Tuesday, July 07, 2009

State employees are expendable but renewable energy tax credits are not?

Diverging slightly from my usual focus on technological developments, it seemed appropriate to comment on one of the mechanisms that our state plans to employ to deal with with current fiscal crisis. Colorado, like several other states, is suffering from a budget crisis due to drastically depressed revenues as a result of the economic recession. This has led Governor Ritter to finally declare that expanded furloughs or even layoffs of state employees may become necessary but that the generous tax credits which contribute to the revenue decline are "off the table." In this case, the particular tax credits that I find most egregious are those reducing property taxes and eliminating sales taxes on the sale of renewable energy generating equipment, notably wind turbines and solar panels.

Now, I am all for incentivizing emerging technologies but neither of these technologies can any longer be considered emerging. Moreover, the major utilities in the state have far surpassed the requirements of the renewable energy standard approved by the citizenry and expanded by the governor and legislature. With that acknowledgement, do we still need to provide generous tax credits to the favored renewable industry in light of the current fiscal crisis, especially at the expense of state employees? Where is the shared sacrifice?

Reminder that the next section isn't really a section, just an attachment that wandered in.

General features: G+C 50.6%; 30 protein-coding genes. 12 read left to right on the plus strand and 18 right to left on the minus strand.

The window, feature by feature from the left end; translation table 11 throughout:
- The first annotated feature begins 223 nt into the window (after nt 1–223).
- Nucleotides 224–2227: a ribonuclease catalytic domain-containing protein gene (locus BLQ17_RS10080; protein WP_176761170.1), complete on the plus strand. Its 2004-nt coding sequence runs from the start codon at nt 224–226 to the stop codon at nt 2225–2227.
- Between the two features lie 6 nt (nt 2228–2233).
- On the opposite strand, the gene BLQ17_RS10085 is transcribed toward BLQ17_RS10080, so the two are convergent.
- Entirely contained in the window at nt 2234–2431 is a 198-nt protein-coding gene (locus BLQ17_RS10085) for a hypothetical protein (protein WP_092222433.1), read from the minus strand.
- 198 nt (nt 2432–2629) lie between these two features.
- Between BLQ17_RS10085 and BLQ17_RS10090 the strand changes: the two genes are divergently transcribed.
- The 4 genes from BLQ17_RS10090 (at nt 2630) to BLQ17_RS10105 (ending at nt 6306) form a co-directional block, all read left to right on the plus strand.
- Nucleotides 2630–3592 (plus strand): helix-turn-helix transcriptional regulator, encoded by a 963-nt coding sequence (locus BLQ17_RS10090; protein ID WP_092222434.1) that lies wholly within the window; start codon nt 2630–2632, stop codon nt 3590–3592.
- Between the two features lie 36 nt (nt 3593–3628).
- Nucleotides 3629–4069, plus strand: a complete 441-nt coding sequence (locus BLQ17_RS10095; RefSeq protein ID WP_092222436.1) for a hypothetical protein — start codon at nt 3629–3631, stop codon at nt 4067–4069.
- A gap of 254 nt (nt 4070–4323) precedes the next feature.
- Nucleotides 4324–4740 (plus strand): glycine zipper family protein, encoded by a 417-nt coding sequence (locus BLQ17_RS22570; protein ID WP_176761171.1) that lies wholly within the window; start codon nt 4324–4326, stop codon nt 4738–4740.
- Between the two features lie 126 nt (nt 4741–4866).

Colorado's renewable energy standard also includes a 2% rate impact limitation which purports to promise ratepayers that meeting the standard will not increase their electricity costs more than 2% over what they would be if there were no reenewables on the system. Unfortunately, this promise has been subverted by convoluted language compounded by rulings which allow utilities to manipulate the calculation to achieve the desired result. Personally, I would be willing to pay more than a 2% increase to migrate more of our electrical system to renewable energy, but a promise made is a promise that should be kept. Utilities, on the other hand, are guaranteed full cost recovery and a rate of return on "prudently incurred" expenses made to comply with the renewable standard. Unfortunately, this has been extended to expenses that allow the utility to go well beyond the standard. If the cost of the aforementioned tax credits were added to the true increased cost of adding renewables to the system, the actual cost of renewable energy would go well beyond the promised 2% increase. Given all of this, I cannot see how tax credits can be off the table while layoffs of those who provide services to citizens can be on the table.

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